June 1987

Utility of Technetium Tc 99m Pyrophosphate Bone Scanning in Cardiac Amyloidosis

Author Affiliations

From the Division of Hematology and Internal Medicine (Drs Gertz and Kyle) and the Section of Diagnostic Nuclear Medicine (Drs Brown and Hauser), Mayo Clinic and Mayo Foundation, Rochester, Minn.

Arch Intern Med. 1987;147(6):1039-1044. doi:10.1001/archinte.1987.00370060035007

• Thirty-four patients with amyloidosis proved by biopsy specimen were studied using technetium Tc 99m pyrophosphate scintigraphy to assess its utility in the diagnosis of amyloid heart involvement. Of 14 patients studied retrospectively, only three had intense uptake judged to be diagnostic of cardiac amyloidosis. In a prospective analysis of 20 patients with amyloidosis, all of whom had evidence of cardiac involvement by two-dimensional echocardiography, 17 had abnormal scans. Fourteen of the 17 scans had only 1+ or 2+ uptake, a finding that also was present in 15 of the 20 control patients (without amyloid heart disease). Only three of the 20 patients with cardiac amyloidosis had intense uptake that was considered unequivocal and diagnostic of amyloidosis. Of the five patients with biopsy specimen proof of endomyocardial amyloidosis, only one had intense uptake and one had no uptake. When intense uptake of technetium Tc 99m pyrophosphate is found in the heart of a patient, amyloidosis is highly likely. The technique, however, is not sufficiently sensitive to warrant routine screening of patients with amyloidosis or cardiomyopathies. Cross-sectional echocardiography is superior to pyrophosphate scintigraphy for recognition of cardiac amyloidosis.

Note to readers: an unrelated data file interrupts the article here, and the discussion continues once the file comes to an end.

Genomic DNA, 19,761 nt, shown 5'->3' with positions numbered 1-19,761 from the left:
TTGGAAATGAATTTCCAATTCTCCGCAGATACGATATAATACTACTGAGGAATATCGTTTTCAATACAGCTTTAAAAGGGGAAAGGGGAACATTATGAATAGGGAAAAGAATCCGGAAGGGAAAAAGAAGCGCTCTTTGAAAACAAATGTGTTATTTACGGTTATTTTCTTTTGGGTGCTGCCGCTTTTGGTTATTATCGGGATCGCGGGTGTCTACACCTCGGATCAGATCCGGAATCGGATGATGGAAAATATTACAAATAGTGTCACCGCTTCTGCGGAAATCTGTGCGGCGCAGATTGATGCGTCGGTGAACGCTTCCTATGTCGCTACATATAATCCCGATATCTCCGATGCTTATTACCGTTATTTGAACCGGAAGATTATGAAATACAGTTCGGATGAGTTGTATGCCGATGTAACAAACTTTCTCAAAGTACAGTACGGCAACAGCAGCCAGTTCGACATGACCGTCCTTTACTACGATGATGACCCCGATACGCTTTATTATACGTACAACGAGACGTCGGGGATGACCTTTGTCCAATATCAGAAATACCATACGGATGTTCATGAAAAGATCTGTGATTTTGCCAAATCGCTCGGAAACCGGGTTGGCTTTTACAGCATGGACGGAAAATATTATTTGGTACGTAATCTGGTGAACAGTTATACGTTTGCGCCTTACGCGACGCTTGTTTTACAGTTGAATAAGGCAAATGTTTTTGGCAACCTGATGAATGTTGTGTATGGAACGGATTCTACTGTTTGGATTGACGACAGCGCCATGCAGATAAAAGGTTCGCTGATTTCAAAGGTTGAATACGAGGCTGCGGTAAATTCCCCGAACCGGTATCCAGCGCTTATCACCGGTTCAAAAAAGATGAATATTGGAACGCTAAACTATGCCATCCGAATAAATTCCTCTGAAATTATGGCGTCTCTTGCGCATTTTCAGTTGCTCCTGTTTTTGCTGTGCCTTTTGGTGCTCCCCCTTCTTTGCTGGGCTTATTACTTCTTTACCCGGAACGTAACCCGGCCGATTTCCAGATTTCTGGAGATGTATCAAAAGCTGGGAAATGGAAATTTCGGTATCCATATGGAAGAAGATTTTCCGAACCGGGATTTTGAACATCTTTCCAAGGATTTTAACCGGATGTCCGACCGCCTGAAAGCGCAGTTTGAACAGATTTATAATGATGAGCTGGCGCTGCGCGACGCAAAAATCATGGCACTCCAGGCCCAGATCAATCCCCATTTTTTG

(Arch Intern Med 1987;147:1039-1044)